Do you want to be working right now? Me neither. Who can concentrate on spreadsheets — I don’t know what it is you do but I imagine it involves spreadsheets — when the country seems to be collapsing around us? And yet you still have things to do, even if it seems sometimes like a patriotic duty to stare in mute horror at the news all day.
Everyone likely has their own ways of bossing themselves around, but here are three things that reliably work for me.
Procrastinate, but be smart about it.
Sometimes I think the only times I’ve ever gotten any work done has been when I’m supposed to be doing something else. Oh, that project is due by the end of this week? Then this sounds like a great time to start working on this other, easier assignment that isn’t due till the end of the month. Psychologists call this “structured procrastination,” a term for the way we tend to turn to smaller tasks that we can finish more quickly, even (or especially) if that means ignoring the messier, more difficult thing that really needs our attention. It is maybe the only reason I’ve ever felt moved to deep-clean my apartment.
Dan Ariely, the best-selling author and Duke University behavioral scientist, tends to be pretty pessimistic about certain forms of structured procrastination, particularly those that involve your in-box. Replying immediately to emails, or chasing the In-box Zero dream, are not the best ways to spend your time, he has argued. “How many people are going to die happy knowing they got to email zero?” Ariely recently said on the Bloomberg podcast Game Plan. “This is not the stuff that makes for long-term happiness, but because it’s present and immediate and beeps and someone’s waiting, it takes precedence over the things that are important to us.”
So don’t do that. But you can use the spirit of structured procrastination more wisely. If you really don’t feel like working, sometimes it’s fine to just follow that feeling, and do something else that’s mindless, but still important, for a while. Most of the stories I write tend to involve a description of some psych study, which tends to be the easiest part of the piece because it doesn’t involve much creativity; there are only so many ways of stating the results of a survey or experiment. Sometimes it’s fine to start at the easy part. It’ll have to get done eventually, so it’s still a good use of my time — while having the added benefit of letting me feel vaguely like I’m getting away with something.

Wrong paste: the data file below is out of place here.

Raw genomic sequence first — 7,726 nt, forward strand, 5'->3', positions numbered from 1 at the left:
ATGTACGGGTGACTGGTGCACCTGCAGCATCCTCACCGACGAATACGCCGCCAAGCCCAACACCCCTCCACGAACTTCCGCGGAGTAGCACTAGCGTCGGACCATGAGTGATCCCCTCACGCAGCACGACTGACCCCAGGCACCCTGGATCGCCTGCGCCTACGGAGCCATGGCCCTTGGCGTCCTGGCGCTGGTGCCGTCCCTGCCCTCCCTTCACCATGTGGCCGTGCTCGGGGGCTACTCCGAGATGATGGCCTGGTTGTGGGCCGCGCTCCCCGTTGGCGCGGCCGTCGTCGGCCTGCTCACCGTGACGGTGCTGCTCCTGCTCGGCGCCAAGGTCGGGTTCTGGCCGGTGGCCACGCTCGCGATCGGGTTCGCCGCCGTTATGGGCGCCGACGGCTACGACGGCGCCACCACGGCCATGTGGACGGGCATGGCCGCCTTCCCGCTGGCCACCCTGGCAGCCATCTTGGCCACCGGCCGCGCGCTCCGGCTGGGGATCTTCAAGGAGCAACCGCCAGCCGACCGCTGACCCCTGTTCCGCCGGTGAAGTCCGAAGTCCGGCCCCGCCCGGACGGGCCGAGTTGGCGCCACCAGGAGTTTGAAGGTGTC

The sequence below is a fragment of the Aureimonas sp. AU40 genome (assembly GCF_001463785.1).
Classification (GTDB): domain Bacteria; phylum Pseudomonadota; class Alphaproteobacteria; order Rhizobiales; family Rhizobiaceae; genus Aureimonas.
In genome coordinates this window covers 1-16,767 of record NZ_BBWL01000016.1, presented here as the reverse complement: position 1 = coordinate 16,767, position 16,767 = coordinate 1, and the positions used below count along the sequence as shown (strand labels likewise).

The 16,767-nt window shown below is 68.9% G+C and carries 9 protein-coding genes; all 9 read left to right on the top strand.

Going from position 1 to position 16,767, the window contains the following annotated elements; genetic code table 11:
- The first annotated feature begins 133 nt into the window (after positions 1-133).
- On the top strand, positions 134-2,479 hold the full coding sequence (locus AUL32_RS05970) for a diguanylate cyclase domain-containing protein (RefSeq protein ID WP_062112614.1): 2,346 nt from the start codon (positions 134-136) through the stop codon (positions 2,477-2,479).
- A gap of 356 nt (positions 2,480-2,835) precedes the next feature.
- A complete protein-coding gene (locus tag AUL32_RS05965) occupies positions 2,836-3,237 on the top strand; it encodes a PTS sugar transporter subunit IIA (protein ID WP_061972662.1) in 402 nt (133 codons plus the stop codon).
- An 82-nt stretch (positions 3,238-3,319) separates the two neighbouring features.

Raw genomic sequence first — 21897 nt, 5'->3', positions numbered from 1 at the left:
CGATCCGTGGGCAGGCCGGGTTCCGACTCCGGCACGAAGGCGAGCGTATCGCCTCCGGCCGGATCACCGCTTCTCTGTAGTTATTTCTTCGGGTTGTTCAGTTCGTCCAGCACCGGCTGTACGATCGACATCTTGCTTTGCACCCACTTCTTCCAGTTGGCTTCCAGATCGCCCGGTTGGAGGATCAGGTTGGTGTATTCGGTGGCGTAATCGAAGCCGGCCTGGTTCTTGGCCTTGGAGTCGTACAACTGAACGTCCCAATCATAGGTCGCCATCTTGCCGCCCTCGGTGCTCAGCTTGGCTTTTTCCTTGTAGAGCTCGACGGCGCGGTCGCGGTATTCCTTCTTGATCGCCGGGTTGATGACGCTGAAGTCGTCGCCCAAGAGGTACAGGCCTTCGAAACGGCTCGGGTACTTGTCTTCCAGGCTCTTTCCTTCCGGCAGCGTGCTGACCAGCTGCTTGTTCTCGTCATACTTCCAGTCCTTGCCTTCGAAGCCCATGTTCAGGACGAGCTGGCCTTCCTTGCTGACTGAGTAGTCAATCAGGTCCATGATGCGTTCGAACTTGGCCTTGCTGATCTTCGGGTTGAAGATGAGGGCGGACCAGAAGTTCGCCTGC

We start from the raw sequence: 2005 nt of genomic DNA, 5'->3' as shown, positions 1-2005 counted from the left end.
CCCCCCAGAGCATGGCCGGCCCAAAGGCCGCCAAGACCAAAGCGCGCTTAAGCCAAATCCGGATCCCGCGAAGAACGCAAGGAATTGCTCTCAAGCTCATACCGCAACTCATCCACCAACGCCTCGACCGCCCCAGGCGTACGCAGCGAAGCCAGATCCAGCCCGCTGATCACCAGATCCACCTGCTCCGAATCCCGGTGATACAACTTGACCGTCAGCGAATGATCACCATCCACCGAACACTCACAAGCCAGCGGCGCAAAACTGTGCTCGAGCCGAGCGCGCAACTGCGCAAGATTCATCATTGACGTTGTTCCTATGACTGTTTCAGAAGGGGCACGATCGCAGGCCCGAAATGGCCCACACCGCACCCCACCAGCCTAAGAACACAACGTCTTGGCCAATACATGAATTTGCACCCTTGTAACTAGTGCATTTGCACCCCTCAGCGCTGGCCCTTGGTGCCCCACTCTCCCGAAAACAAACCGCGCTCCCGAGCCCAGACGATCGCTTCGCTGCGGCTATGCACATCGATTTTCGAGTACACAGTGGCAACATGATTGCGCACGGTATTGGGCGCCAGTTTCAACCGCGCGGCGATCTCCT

Just tell yourself you’ll work for 45 minutes.
One day, the work will do itself, when the efficient band of office-robots finally comes for all the jobs we now entrust unreliable humans to do. But for now, you can’t put the difficult tasks off forever. When there’s no time left for structured procrastination and you still don’t feel like working on the thing you’re supposed to be working on, try this: Set the timer on your phone for 45 minutes, and ignore social media and email and just work until it goes off.
This turns out not to be something I made up, as I had assumed — it’s similar to something called the Pomodoro Technique. Here’s how Quartz recently described it:
To get started, all you need is a timer that can count down from 25 minutes. Then you just follow the next few steps:
1. Choose a task (or a batch of tasks, like answering emails) to work on.
2. Set the timer for 25 minutes and start working.
3. Keep working on your task until the timer goes off. Do your best to avoid switching tasks or getting distracted.
4. When the timer goes off, take a five-minute break to stretch or grab a drink. This built-in break helps ensure that you don’t get burned out on a particular task.
Each 25-minute block of work is a pomodoro. Once you’ve completed four pomodoros, take a longer break of around 20 to 30 minutes. This will help you brain relax and refocus before your next session.
The official advice, then, is to take a break after the timer goes off, but I often find that something weird happens when I do this: When the alarm rings, I shut it off, and keep working. It’s like the spell of inertia has been broken. I can kickstart an hours-long block of actual work this way, but only if I trick myself into it.
The real secret to motivation is that you don’t need it.
You don’t need to feel like working in order to work, a fact that is at once obvious and so easy to forget. It’s possible to acknowledge your reluctance and your apathy, and then set them aside and get down to work regardless. Psychology writer Oliver Burkeman notes this in his 2012 book The Antidote: Happiness for People Who Can’t Stand Positive Thinking:
Who says you need to wait until you ‘feel like’ doing something in order to start doing it? The problem, from this perspective, isn’t that you don’t feel motivated; it’s that you imagine you need to feel motivated. … If you can regard your thoughts and emotions about whatever you’re procrastinating on as passing weather, you’ll realise that your reluctance about working isn’t something that needs to be eradicated or transformed into positivity. You can coexist with it. You can note the procrastinatory feelings and work anyway.
Good snacks help, too, though.